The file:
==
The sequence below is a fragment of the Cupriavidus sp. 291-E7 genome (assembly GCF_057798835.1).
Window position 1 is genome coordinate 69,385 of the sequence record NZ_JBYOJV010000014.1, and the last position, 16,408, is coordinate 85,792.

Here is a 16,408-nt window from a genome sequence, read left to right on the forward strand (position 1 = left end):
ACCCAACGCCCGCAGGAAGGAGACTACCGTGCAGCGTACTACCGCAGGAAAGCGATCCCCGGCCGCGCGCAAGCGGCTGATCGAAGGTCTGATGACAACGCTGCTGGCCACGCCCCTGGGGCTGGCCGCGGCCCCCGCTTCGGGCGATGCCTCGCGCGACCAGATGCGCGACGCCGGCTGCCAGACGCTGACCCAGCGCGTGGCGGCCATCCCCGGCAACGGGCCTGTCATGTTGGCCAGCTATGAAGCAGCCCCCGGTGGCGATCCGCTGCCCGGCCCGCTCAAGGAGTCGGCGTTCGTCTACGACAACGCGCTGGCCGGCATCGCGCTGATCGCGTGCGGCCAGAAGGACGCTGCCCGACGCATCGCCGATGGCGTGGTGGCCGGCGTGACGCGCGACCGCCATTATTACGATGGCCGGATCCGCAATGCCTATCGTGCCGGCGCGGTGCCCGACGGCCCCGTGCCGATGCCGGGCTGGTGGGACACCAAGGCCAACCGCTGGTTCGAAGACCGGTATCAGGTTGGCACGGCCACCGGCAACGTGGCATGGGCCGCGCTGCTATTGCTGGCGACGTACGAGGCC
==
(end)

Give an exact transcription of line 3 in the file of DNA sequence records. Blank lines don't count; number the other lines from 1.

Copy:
Here is a 16,408-nt window from a genome sequence, read left to right on the forward strand (position 1 = left end):